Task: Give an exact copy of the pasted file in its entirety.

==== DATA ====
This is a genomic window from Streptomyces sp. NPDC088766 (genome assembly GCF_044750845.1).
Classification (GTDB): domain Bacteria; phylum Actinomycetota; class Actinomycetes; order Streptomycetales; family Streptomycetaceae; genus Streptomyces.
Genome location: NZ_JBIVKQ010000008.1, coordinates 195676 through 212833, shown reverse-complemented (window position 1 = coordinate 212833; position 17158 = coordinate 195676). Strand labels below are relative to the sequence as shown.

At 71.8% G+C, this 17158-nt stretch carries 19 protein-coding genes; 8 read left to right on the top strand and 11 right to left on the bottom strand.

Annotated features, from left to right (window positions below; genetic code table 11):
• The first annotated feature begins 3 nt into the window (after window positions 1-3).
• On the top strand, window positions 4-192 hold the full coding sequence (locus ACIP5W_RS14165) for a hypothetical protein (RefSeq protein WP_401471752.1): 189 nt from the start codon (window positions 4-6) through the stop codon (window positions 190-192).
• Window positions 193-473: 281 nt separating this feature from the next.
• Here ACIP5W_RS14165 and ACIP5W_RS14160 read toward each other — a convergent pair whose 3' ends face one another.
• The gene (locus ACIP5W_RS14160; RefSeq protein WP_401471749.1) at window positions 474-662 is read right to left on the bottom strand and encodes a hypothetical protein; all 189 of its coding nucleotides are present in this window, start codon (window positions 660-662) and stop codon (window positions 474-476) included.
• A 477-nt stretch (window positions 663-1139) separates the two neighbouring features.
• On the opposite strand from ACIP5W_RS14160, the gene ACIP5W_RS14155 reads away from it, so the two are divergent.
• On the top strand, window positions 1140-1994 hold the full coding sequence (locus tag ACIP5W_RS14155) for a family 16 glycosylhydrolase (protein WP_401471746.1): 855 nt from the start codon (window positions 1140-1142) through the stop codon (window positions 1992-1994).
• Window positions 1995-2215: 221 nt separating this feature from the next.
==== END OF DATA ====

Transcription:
This is a genomic window from Streptomyces sp. NPDC088766 (genome assembly GCF_044750845.1).
Classification (GTDB): domain Bacteria; phylum Actinomycetota; class Actinomycetes; order Streptomycetales; family Streptomycetaceae; genus Streptomyces.
Genome location: NZ_JBIVKQ010000008.1, coordinates 195676 through 212833, shown reverse-complemented (window position 1 = coordinate 212833; position 17158 = coordinate 195676). Strand labels below are relative to the sequence as shown.

At 71.8% G+C, this 17158-nt stretch carries 19 protein-coding genes; 8 read left to right on the top strand and 11 right to left on the bottom strand.

Annotated features, from left to right (window positions below; genetic code table 11):
• The first annotated feature begins 3 nt into the window (after window positions 1-3).
• On the top strand, window positions 4-192 hold the full coding sequence (locus ACIP5W_RS14165) for a hypothetical protein (RefSeq protein WP_401471752.1): 189 nt from the start codon (window positions 4-6) through the stop codon (window positions 190-192).
• Window positions 193-473: 281 nt separating this feature from the next.
• Here ACIP5W_RS14165 and ACIP5W_RS14160 read toward each other — a convergent pair whose 3' ends face one another.
• The gene (locus ACIP5W_RS14160; RefSeq protein WP_401471749.1) at window positions 474-662 is read right to left on the bottom strand and encodes a hypothetical protein; all 189 of its coding nucleotides are present in this window, start codon (window positions 660-662) and stop codon (window positions 474-476) included.
• A 477-nt stretch (window positions 663-1139) separates the two neighbouring features.
• On the opposite strand from ACIP5W_RS14160, the gene ACIP5W_RS14155 reads away from it, so the two are divergent.
• On the top strand, window positions 1140-1994 hold the full coding sequence (locus tag ACIP5W_RS14155) for a family 16 glycosylhydrolase (protein WP_401471746.1): 855 nt from the start codon (window positions 1140-1142) through the stop codon (window positions 1992-1994).
• Window positions 1995-2215: 221 nt separating this feature from the next.